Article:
Issue 687

Wednesday, 25th July 2018

In This Issue


Chrome has started marking websites lacking HTTPS as "Not Secure"

The day has finally come - the latest version of Chrome (which auto-updates for most people) now displays any website lacking HTTPS as insecure, hopefully scaring users into asking their favourite website's administrators to implement HTTPS already. So if some of the sites you visit suddenly pop up as "Not Secure" in Chrome, that's why. Nothing has changed with the websites, it's just Google highlighting the fact you're accessing the site over a non-secure connection. In the next version of Chrome, due in September, HTTPS sites will no longer be referred to as secure and will just show a padlock. Then some time in the future, Google will remove all HTTPS notifications all together and only show an icon or words next to the URL when a site has problems (i.e: no HTTPS).

Greg Hunt gets facts about My Health Record multiple times, doesn't care

The Australian Parliamentary Library has contradicted all the government stooges going around saying that the cops can't look at the contents of your My Health Record without a warrant. Yet despite this impartial, respected and authoritative voice saying so, health minister Greg Hunt is still saying there's nothing to worry about because MHR's internal policy doesn't allow it and (incorrectly) over-rides what the actual law says. There's also issues around who precisely has access to the stuff in MHR. The minister reckons it's only people you allow, but the official MHR documentation says healthcare professionals do not need consent to view a patients MHR records - another contradiction. The Australian Medical Association (aka the doctors union) want the rules changed so law enforcement can't access medical records without a warrant and the AMA's current and former presidents have opted-out of MHR because they doesn't trust it. Opposition leader Bill Shorten wants My Health Record put on hold while everything is sorted out (reminder, MHR was set up by Julia Gillard back in 2012 as opt-in only).

S&P report claims NBN will be worth bugger all due to cheap 5G plans

The NBN's massive cost was always defended by it not being a grant or an expense, but an investment in a business that'll be worth heaps of money one day. According to a report from Standard & Poors, the government's investment is a dud and a return on the billions spent will be "difficult to achieve". S&P claim due to the NBN's high cost for end users, telcos with 5G networks will chip away at the most profitable low-end users by offering cheaper & faster internet plans than NBN can whilst making a profit. This means that when the government goes to sell NBN (as it always planned to), the amount telcos will offer to buy it will be way, way less than what it cost the government to build, resulting in billions pissed down the drain.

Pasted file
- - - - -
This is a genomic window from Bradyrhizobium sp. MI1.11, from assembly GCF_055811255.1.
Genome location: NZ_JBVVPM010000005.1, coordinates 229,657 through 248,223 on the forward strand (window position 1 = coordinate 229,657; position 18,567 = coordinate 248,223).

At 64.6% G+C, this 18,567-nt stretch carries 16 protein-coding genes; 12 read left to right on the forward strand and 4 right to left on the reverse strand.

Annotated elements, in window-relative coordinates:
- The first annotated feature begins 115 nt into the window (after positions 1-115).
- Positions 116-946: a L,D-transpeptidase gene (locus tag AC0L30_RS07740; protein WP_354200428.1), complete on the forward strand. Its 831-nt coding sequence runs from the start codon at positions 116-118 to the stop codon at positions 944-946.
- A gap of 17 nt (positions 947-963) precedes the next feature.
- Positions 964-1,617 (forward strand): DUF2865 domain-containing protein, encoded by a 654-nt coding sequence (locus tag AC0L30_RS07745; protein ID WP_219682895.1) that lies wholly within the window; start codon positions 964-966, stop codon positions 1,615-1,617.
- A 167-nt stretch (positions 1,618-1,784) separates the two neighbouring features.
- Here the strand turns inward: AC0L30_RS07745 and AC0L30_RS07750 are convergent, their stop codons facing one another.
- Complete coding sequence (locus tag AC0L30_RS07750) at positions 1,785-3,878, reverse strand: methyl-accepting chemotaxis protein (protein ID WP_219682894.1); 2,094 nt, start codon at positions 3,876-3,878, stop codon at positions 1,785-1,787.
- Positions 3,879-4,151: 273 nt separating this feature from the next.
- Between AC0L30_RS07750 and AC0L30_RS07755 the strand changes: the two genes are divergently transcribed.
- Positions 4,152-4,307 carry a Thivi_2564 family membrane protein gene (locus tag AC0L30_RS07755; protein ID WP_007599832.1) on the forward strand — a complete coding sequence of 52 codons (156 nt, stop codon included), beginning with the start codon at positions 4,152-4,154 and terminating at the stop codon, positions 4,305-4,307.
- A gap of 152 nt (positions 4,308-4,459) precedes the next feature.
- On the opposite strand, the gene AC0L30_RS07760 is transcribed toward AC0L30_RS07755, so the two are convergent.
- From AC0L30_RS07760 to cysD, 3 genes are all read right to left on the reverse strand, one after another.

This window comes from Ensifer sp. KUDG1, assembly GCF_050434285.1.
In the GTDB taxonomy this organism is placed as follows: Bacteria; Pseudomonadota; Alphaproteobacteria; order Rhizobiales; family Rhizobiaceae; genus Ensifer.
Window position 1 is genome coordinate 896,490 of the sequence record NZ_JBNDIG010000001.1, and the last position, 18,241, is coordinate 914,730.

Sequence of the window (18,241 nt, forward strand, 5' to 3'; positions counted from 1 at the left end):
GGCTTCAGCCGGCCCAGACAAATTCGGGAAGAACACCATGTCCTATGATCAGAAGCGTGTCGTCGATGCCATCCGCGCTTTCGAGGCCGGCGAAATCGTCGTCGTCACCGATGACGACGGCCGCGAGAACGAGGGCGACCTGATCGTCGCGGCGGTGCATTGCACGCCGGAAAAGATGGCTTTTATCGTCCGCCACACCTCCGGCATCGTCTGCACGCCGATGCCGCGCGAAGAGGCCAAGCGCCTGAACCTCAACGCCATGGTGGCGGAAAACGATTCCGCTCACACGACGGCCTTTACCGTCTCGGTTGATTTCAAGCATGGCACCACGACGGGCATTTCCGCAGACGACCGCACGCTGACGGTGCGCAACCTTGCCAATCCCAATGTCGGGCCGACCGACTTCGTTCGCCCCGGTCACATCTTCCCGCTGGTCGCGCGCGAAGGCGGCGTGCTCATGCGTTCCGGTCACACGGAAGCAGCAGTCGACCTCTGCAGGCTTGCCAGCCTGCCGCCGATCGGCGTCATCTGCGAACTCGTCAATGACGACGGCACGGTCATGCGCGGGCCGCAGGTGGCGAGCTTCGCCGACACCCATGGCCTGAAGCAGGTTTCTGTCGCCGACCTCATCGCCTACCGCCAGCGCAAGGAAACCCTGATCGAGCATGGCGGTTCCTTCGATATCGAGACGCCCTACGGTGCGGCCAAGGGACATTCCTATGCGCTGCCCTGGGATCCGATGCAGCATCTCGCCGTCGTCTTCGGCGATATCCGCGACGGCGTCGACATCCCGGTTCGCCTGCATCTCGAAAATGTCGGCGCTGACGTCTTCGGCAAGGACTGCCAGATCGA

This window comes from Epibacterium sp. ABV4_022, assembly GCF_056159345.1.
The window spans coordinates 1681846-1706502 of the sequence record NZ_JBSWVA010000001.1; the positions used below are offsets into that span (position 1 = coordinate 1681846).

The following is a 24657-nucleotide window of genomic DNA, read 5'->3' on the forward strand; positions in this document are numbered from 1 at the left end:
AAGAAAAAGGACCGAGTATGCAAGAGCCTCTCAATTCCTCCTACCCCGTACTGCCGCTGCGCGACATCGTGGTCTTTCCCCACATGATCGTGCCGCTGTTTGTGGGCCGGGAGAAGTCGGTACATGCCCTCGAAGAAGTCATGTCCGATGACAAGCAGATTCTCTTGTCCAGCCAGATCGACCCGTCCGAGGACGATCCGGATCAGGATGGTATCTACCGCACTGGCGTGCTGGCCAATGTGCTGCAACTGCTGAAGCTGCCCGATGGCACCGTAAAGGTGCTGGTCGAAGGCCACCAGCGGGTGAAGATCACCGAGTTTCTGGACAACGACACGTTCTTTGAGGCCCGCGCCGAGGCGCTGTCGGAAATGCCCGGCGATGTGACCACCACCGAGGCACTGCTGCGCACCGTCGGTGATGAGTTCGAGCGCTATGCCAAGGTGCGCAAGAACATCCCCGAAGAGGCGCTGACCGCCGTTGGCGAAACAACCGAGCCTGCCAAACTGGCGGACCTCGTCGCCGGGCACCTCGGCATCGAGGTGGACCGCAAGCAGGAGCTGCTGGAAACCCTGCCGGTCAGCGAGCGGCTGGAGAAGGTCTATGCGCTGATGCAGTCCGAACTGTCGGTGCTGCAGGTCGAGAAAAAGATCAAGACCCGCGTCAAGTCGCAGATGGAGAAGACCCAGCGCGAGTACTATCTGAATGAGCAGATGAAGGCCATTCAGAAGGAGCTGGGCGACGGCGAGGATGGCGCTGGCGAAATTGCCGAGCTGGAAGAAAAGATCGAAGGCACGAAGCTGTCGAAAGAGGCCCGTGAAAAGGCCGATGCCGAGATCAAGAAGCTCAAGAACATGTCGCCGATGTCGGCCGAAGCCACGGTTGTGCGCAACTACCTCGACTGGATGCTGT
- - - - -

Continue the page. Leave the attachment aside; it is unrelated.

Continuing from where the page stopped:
Apple releases update to fix i9 MBP throttling

Apple has acknowledged the new MacBook Pro has performance issues and released an update to fix it. Apparently the issue lies not with the CPU getting too hot and slowing itself down to prevent damage, but with the VRM modules overheating and not supplying the CPU with the power it needs. Apple claims its a "missing digital key in the firmware that impacts the thermal management system" (Reddit has lots of technical detail on the issue). The good news is that performance is improved on the i9 model and on par with the rest of the industry. The i9 MBP still not much faster than the i7 though and slower than thicker laptops with better cooling systems using the same CPU. It's also a bit upsetting this kinda thing slipped through Apple's testing - a common theme in new Apple products lately.

Misc news items

Not News, But Still Cool

New Xiaomi Android One smartphones

Xiaomi announced new phones using Android One (aka clean Android with monthly updates) today - the Mi A2 and Mi A2 Lite. The Mi A2 is the faster phone, with a 6" display, Snapdragon 660 SoC and various RAM & storage options. The Mi A2 Lite has a Snapdragon 625 SoC, slightly smaller 5.84" screen, but weirdly a notch on the front. Both have dual cameras, with the Mi A2 getting the superior specs. Why does the lower end phone get a notch, but the higher end one does? That's kinda weird. Kimovil already has listings for the Mi A2 (starts at ~A$350) and Mi A2 Lite (starts at ~A$300). When stock levels improve and prices stabilise, it wouldn't surprise me if you can get the Mi A2 for $300 delivered. What a fucken ripper bargain of a phone with such specs. The closest local competitor would be the Nokia 6.1 for $399 at JB I reckon.

MotionEyeOS - a Raspberry Pi distro for video surveillance

MotionEyeOS is a Linux distro for the Raspberry Pi (and some other single board PCs) dedicated to video streaming. It turns your little computer into a fully fledged security camera, with motion detection, email notifications, time lapse videos, uploading of media files to Dropbox/Google Drive and support for USB webcams. I haven't tried it out yet, but it looks pretty nifty.

An introduction to decrypting hashed passwords

When a website is hacked and someone scores a big haul of passwords, they're usually described as "hashed", aka, encrypted. To decrypt your sweet stash of passwords, you need to run them through an app like hashcat, that applies some patterns, then brute force, to try and get the juicy passwords inside. TrustSec has a blog post going over how an attacker might go about doing that. It's not that hard, particularly with more and more power GPUs that make mince meat of weak and short passwords. It really highlights how important a non-dictionary password with a variety of characters inside it is to be safe from this sort of attack as GPU power increases.

That's it, see ya tomorrow!

No Doubt - Ex Girlfriend